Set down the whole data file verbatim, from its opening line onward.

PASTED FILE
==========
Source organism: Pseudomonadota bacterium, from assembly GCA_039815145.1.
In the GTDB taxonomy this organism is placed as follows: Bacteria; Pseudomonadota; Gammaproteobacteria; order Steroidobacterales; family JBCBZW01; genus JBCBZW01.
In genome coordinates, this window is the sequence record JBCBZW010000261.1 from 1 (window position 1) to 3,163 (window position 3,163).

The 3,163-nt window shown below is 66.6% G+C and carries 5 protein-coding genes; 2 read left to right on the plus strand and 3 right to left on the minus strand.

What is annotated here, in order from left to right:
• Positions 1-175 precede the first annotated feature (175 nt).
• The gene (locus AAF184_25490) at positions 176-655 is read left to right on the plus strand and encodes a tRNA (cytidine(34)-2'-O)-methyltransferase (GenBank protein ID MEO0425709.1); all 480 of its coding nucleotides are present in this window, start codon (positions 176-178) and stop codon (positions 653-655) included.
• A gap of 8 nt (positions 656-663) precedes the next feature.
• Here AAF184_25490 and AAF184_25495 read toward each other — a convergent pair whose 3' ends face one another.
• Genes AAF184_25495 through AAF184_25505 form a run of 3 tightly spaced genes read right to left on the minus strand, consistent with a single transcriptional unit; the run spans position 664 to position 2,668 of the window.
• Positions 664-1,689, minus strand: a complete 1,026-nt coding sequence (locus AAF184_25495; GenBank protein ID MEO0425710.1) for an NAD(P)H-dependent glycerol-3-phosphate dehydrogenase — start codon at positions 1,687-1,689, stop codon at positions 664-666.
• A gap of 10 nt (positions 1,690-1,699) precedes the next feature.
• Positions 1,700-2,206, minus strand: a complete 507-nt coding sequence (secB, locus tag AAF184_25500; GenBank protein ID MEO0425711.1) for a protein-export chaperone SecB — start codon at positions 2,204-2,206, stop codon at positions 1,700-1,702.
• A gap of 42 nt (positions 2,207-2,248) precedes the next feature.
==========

Source organism: Pseudomonadota bacterium, from assembly GCA_039815145.1.
In the GTDB taxonomy this organism is placed as follows: Bacteria; Pseudomonadota; Gammaproteobacteria; order Steroidobacterales; family JBCBZW01; genus JBCBZW01.
In genome coordinates, this window is the sequence record JBCBZW010000261.1 from 1 (window position 1) to 3,163 (window position 3,163).

The 3,163-nt window shown below is 66.6% G+C and carries 5 protein-coding genes; 2 read left to right on the plus strand and 3 right to left on the minus strand.

What is annotated here, in order from left to right:
• Positions 1-175 precede the first annotated feature (175 nt).
• The gene (locus AAF184_25490) at positions 176-655 is read left to right on the plus strand and encodes a tRNA (cytidine(34)-2'-O)-methyltransferase (GenBank protein ID MEO0425709.1); all 480 of its coding nucleotides are present in this window, start codon (positions 176-178) and stop codon (positions 653-655) included.
• A gap of 8 nt (positions 656-663) precedes the next feature.
• Here AAF184_25490 and AAF184_25495 read toward each other — a convergent pair whose 3' ends face one another.
• Genes AAF184_25495 through AAF184_25505 form a run of 3 tightly spaced genes read right to left on the minus strand, consistent with a single transcriptional unit; the run spans position 664 to position 2,668 of the window.
• Positions 664-1,689, minus strand: a complete 1,026-nt coding sequence (locus AAF184_25495; GenBank protein ID MEO0425710.1) for an NAD(P)H-dependent glycerol-3-phosphate dehydrogenase — start codon at positions 1,687-1,689, stop codon at positions 664-666.
• A gap of 10 nt (positions 1,690-1,699) precedes the next feature.
• Positions 1,700-2,206, minus strand: a complete 507-nt coding sequence (secB, locus tag AAF184_25500; GenBank protein ID MEO0425711.1) for a protein-export chaperone SecB — start codon at positions 2,204-2,206, stop codon at positions 1,700-1,702.
• A gap of 42 nt (positions 2,207-2,248) precedes the next feature.